July 27, 2013
Welcome to Sabbath Moments, the Saturday meme hosted by Colleen at Thoughts on Grace. Please join us and share your times of resting in the Lord.
For the past couple of weeks I’ve been battling a cold and cough that has sapped my energy and messed up my discipline of writing. Now that I feel better I’m glad to be back at Sabbath Moments to write a bit about some special encounters with the Lord.
Striking moments at and after Mass
A couple of Sundays ago I was kneeling to receive Holy Communion, the usual process we follow at the Traditional Latin Mass, when I glanced at the chalice on the altar. The angle of the light from the ceiling hit the gold just right and it reflected rays in the form of a cross with many other rays emanating from the center out to the sides. The sight was really beautiful and I wished I had a camera to take a picture right then. It brought to mind the perfection God has placed in mathematics and in physics, in the order of the universe which creates moments like these, fleeting and perhaps unrepeatable. I thought that no matter how many people cursed and denied God in this world, what He made, the very stones or in this case the golden chalice, cry out to glorify Him.
All week long I recalled that beautiful sight. Then one morning I realized that the cataract in the middle of my right eye must have played a big part in the gorgeous refraction of the rays. God used something I must get rid of fairly soon to show me His glory in a special way. If I would have had a camera, what it would have recorded wouldn’t have been exactly what I had seen. Just goes to show that God has uses for damaged goods.
The other moment happened after Mass. One family has a Down syndrome girl who is about 13 or 14 now. She has a passionate love for Jesus. After Mass I stayed to pray Vespers and saw her run across the front of the church to pray in front of a large wood carving of the Holy Family that hangs on the wall. Her father was with her watching over her and praying, too. When she was finished, she got up and patted Mary, Joseph, and Jesus with her hand before leaving. The devotion of that girl and her joy was really beautiful to see. The presence of her loving father said what a father should be in the spiritual life of the family. I was wishing that all families could have the love that family has with everyone in the roles proper to each.
I don’t go to Church to have the joy of striking moments like these but I’m grateful for them when they happen. It’s like God saying, “See, I’m here.” He truly is.
A lesson on hope
Lesson #248 of Divine Intimacy this week made me think a lot about people I know who are going through very difficult times and how blessed we are to have the surety of a God who loves us and looks after us. I can’t imagine facing life without God, but many people carry on about their business resisting accepting His presence and personal love for them, trying to get through everything on their own. When the inevitable rough patches come, they have nothing really to hold on to. Even we, who have experienced His care for us, at times feel as if He is very far away when we need Him. Father Gabriel writes this reminder for us:
The least act of hope, of trust in God, made in the midst of trials, in a state of interior or exterior desolation, is worth far more than a thousand acts made in times of joy and prosperity. When we are suffering in mind or body, when we are experiencing the void of abandonment and hopelessness, when we find ourselves a prey to the repugnances and rebellions of nature which would like to throw off the yoke of the Lord, we cannot pretend to have the comforting feeling of hope, of confidence; often we may even experience the opposite sentiment, and yet, even in this state we can make acts of hope and of confidence which are not felt but willed.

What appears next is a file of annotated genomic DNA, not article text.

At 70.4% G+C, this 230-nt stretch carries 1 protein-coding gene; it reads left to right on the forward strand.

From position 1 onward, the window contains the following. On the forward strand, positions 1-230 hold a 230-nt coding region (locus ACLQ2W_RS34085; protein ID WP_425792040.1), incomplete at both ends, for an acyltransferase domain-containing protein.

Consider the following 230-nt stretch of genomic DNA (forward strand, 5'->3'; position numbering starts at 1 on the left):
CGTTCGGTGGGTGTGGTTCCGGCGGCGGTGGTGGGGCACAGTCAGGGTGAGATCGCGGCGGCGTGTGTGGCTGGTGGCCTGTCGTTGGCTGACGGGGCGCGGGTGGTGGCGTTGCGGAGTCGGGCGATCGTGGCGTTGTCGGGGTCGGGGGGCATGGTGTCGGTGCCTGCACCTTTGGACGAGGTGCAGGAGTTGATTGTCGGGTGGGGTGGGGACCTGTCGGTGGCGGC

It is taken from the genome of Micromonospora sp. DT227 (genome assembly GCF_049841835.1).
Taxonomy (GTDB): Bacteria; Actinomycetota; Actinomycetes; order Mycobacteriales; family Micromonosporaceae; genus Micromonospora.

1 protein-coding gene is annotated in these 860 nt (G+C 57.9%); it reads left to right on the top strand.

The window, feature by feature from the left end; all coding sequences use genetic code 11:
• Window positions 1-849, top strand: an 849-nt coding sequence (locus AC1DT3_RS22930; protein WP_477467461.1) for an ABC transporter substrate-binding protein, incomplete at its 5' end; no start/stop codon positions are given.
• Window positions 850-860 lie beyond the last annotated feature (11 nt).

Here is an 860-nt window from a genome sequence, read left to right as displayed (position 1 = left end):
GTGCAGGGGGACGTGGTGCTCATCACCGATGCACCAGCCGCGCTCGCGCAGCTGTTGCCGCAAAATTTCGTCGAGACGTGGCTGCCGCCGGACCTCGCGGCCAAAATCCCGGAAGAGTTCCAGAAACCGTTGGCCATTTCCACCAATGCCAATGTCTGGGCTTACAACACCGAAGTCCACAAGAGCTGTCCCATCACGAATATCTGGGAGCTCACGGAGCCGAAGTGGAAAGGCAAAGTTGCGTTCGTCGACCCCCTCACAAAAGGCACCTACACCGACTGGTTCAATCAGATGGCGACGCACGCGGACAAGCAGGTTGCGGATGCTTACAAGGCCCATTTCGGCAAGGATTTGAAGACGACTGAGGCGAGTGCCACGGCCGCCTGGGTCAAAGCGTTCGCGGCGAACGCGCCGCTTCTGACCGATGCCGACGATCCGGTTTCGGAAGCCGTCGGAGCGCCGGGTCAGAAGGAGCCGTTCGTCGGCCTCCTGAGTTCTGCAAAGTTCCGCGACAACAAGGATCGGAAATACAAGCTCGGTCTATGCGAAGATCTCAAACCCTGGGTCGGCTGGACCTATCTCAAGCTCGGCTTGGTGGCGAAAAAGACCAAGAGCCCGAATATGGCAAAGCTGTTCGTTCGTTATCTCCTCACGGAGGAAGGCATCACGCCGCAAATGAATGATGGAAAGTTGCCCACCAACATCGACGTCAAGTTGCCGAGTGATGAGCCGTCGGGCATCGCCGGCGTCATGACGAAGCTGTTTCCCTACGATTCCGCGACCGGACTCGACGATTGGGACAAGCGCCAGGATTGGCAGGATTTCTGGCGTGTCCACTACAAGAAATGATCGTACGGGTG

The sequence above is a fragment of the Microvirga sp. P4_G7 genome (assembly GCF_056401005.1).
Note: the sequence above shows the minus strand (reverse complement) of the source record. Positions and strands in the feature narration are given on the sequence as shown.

The theological virtues are practiced essentially by the will. When they are accompanied by feeling, the practice of them is pleasant and consoling; but when the act must be made by the will alone, then this exercise is dry and cold, but is not for this reason of less merit; on the contrary, it is even more meritorious and therefore gives more glory to God.
We should not, therefore, be disturbed if we do not feel confidence; we must will to have confidence, will to hope, to hope at any cost, in spite of all the blows God may inflict on us by means of trials.
Whatever trials God sends to us, they are always for our sanctification; always to get us ready to be with Him in heaven. I like to think of God as my personal trainer but He has a lot of advantages over the personal trainers people hire to get their bodies in shape. He’s free. He has perfect knowledge of what we need and has infinite patience with our slow learning curve. He is always right and always by our side even when we think He’s far away. Those are the times when we have to grit our teeth and make the act of hope, trust, and confidence in Him, pressing on through weariness and pain. Those are the times when our native willfulness, harnessed to the will of God, stands us in good stead so that we will reach the finish line as He intends.
Let Psalm 42 v. 5 speak for us:
Why art thou cast down, O my soul? And why art thou disquieted in me? Hope thou in God: for I shall yet praise him for the help of his countenance.
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